Back in January of 2011, I met with Violinist/Documentarian Paul Festa for his film entitled “Tie It Into My Hand”, in where he filmed different artists of different backgrounds to teach him how to play Tchaikovsky’s Violin Concerto better. The spin on the film was that no one was a violinist and in some way fashion and form, we had to .. tell him when he was playing it wrong. (You can read a little about this on No. 13, “Lightbulb City, Population: Infinite”)
In my particular lesson, I wanted to focus on the emotional intent and storyline of the piece, and have Paul play those feelings through his instrument. Since I wasn’t a violinist, I asked Paul to imagine the color that best represents the emotion of the piece, and have him play that hue to the best of his ability. The other obstacle to this, was that I am colorblind, so I had to feel the temperature, convert that into color, and let him know when he was playing it wrong.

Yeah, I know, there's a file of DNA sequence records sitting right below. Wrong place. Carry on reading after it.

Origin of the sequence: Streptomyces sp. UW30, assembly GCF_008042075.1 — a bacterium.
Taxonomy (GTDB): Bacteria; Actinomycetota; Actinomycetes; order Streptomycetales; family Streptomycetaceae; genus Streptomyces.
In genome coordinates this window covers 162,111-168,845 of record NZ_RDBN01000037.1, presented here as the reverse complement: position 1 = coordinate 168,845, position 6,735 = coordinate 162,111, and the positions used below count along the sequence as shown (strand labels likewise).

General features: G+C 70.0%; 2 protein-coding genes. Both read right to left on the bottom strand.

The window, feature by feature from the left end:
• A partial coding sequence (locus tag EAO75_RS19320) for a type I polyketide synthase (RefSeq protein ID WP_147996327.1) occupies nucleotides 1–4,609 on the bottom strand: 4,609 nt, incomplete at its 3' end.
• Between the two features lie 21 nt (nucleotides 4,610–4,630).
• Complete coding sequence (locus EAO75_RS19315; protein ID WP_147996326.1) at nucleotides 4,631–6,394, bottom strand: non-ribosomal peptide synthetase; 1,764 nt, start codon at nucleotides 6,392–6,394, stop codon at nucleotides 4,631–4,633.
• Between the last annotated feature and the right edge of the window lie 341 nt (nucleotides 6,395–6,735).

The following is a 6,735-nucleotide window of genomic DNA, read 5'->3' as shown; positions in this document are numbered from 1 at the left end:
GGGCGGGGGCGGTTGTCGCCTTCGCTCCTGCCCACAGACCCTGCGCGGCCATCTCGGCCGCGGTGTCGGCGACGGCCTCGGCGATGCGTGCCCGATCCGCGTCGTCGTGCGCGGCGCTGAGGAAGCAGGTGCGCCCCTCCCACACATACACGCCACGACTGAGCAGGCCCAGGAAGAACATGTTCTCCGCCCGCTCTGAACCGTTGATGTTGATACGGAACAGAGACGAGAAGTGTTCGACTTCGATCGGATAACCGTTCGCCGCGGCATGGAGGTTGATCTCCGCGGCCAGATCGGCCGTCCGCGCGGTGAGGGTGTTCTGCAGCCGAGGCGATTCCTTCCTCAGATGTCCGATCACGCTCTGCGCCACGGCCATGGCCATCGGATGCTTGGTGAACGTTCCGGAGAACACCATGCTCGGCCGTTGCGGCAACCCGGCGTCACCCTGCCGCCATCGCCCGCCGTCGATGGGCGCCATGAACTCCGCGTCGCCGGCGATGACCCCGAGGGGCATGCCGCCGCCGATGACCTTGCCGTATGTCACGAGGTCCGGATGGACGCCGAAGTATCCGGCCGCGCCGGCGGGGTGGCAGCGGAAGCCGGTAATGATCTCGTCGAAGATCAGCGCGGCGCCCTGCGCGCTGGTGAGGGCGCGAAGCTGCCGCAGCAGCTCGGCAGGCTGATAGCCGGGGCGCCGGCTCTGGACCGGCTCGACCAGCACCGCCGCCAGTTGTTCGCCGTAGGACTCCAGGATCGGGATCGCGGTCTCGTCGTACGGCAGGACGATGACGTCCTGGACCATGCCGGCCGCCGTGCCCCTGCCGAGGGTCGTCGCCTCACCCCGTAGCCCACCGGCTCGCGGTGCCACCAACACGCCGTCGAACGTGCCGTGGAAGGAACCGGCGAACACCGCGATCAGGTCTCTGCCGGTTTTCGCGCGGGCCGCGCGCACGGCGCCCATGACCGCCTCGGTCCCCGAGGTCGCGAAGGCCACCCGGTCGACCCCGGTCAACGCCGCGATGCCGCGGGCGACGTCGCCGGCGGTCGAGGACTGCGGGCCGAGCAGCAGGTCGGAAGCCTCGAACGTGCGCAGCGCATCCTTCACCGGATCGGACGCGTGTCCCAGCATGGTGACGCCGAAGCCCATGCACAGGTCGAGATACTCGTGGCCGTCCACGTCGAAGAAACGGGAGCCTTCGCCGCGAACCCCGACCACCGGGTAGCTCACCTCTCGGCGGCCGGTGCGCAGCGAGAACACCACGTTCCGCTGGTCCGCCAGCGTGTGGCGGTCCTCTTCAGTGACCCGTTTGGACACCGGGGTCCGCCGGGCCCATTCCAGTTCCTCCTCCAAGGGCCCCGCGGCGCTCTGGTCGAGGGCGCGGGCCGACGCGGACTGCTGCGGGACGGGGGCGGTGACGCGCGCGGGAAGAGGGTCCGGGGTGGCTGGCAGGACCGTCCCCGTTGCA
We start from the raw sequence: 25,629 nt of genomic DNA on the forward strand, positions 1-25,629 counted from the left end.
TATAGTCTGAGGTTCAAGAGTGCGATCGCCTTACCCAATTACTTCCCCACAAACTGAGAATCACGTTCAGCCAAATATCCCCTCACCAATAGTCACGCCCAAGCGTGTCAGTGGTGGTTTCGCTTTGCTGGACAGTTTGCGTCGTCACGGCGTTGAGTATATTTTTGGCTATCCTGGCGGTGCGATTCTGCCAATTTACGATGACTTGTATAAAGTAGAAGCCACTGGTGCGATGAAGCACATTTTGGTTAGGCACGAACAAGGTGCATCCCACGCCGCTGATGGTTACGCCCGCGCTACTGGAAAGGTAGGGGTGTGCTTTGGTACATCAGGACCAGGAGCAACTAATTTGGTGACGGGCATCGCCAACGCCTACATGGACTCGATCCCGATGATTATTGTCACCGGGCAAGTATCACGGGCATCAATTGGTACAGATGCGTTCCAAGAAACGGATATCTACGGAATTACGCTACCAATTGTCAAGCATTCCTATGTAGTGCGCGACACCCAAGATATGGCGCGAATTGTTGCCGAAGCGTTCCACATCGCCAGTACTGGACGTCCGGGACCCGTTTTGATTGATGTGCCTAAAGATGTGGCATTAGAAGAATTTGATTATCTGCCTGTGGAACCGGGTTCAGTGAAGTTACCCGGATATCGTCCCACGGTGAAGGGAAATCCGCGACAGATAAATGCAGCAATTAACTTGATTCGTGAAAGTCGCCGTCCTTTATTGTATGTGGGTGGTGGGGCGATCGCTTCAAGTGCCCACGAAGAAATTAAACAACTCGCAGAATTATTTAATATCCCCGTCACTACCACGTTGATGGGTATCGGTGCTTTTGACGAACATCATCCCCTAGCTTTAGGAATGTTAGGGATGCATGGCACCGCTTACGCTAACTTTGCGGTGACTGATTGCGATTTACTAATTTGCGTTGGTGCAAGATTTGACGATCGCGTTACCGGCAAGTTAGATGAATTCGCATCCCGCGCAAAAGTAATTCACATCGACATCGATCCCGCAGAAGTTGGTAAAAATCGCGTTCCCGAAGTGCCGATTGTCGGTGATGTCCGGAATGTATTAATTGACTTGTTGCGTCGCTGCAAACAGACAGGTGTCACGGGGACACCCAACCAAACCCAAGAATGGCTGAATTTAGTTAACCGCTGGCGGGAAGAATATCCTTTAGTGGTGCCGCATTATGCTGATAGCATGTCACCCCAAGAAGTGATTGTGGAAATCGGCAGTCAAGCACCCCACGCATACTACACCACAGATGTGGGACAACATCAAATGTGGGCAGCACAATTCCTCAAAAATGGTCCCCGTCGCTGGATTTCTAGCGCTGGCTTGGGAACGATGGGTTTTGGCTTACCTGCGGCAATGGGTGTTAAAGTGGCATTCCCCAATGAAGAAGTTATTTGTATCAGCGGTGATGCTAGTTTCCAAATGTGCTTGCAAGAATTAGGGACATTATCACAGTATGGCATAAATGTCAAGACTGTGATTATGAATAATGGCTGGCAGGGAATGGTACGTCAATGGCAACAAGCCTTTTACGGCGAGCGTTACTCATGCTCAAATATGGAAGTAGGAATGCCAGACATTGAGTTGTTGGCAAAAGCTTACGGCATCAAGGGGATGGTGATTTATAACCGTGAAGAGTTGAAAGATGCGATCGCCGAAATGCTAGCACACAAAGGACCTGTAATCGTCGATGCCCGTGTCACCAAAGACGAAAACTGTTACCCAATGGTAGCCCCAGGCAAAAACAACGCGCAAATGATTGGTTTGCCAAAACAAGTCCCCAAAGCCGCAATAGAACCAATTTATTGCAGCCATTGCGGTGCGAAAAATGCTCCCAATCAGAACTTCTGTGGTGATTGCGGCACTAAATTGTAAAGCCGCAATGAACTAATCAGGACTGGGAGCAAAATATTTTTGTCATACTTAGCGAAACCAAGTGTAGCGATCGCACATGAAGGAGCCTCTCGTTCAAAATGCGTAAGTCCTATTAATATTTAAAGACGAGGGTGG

In the end, I converted the 9 minute lesson by a 24 x 24 inch canvas gridded by 144 squares, and broke each square into 3.75 seconds of music. I placed the colors of the music into each square with corresponding geometric shapes to convey spikes, peaks, drops, and double tones. In the end this project went beyond the spectrum of the film, and became an individual biography piece called “For You to See” within the Film “OTHER THAN”*, which debuted at Cannes last year!
Not only that, but I received an acceptance to apply to The Smithsonian’s Artist Residency Fellowship with a chance to further the idea as a collection called “Chromatones”.
I decided to extend this form of Synesthesia art into the TENxTENxTEN collection underneath the “Battle of the Senses” Series. The background on this piece is a translation of pitch and frequency converted into colors and guided by geometric shapes. The music being translated is “Turkey in the Straw” from Disney’s 1928 classic, “Steamboat Willie”. This is 108 seconds of sound divided into 49 two inch squares measuring 2.2 seconds of music per square. The colors portray the high jovial pitches of sound, with minimal lower jovial undertones throughout the piece.
* FILM WESBITE: http://realideasstudio.org/RIS_2013/Other_Than.html